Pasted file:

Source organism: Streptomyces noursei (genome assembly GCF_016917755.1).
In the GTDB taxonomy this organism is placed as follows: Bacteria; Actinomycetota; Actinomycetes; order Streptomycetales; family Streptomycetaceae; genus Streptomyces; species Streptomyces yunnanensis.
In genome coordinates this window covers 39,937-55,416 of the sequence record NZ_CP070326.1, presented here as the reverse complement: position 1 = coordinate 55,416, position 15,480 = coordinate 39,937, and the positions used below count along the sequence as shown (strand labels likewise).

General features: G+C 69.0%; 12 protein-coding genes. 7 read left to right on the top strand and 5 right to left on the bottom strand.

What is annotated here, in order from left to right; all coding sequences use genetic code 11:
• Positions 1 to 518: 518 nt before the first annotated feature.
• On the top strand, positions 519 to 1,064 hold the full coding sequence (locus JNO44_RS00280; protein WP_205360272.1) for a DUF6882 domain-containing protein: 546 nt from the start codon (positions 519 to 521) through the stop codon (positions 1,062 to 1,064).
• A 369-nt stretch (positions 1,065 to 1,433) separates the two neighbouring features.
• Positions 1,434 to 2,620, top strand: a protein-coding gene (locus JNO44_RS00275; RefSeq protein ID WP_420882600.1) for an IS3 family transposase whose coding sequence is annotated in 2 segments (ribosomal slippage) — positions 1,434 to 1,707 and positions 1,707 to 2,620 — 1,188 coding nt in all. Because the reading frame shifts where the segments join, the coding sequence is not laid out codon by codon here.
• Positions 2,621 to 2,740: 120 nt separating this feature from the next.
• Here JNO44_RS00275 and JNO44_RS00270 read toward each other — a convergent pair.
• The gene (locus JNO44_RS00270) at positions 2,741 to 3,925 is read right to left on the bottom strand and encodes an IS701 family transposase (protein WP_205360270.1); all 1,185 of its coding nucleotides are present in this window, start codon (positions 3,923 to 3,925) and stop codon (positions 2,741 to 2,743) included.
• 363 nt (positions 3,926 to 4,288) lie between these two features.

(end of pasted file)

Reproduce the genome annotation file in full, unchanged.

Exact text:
Source organism: Streptomyces noursei (genome assembly GCF_016917755.1).
In the GTDB taxonomy this organism is placed as follows: Bacteria; Actinomycetota; Actinomycetes; order Streptomycetales; family Streptomycetaceae; genus Streptomyces; species Streptomyces yunnanensis.
In genome coordinates this window covers 39,937-55,416 of the sequence record NZ_CP070326.1, presented here as the reverse complement: position 1 = coordinate 55,416, position 15,480 = coordinate 39,937, and the positions used below count along the sequence as shown (strand labels likewise).

General features: G+C 69.0%; 12 protein-coding genes. 7 read left to right on the top strand and 5 right to left on the bottom strand.

What is annotated here, in order from left to right; all coding sequences use genetic code 11:
• Positions 1 to 518: 518 nt before the first annotated feature.
• On the top strand, positions 519 to 1,064 hold the full coding sequence (locus JNO44_RS00280; protein WP_205360272.1) for a DUF6882 domain-containing protein: 546 nt from the start codon (positions 519 to 521) through the stop codon (positions 1,062 to 1,064).
• A 369-nt stretch (positions 1,065 to 1,433) separates the two neighbouring features.
• Positions 1,434 to 2,620, top strand: a protein-coding gene (locus JNO44_RS00275; RefSeq protein ID WP_420882600.1) for an IS3 family transposase whose coding sequence is annotated in 2 segments (ribosomal slippage) — positions 1,434 to 1,707 and positions 1,707 to 2,620 — 1,188 coding nt in all. Because the reading frame shifts where the segments join, the coding sequence is not laid out codon by codon here.
• Positions 2,621 to 2,740: 120 nt separating this feature from the next.
• Here JNO44_RS00275 and JNO44_RS00270 read toward each other — a convergent pair.
• The gene (locus JNO44_RS00270) at positions 2,741 to 3,925 is read right to left on the bottom strand and encodes an IS701 family transposase (protein WP_205360270.1); all 1,185 of its coding nucleotides are present in this window, start codon (positions 3,923 to 3,925) and stop codon (positions 2,741 to 2,743) included.
• 363 nt (positions 3,926 to 4,288) lie between these two features.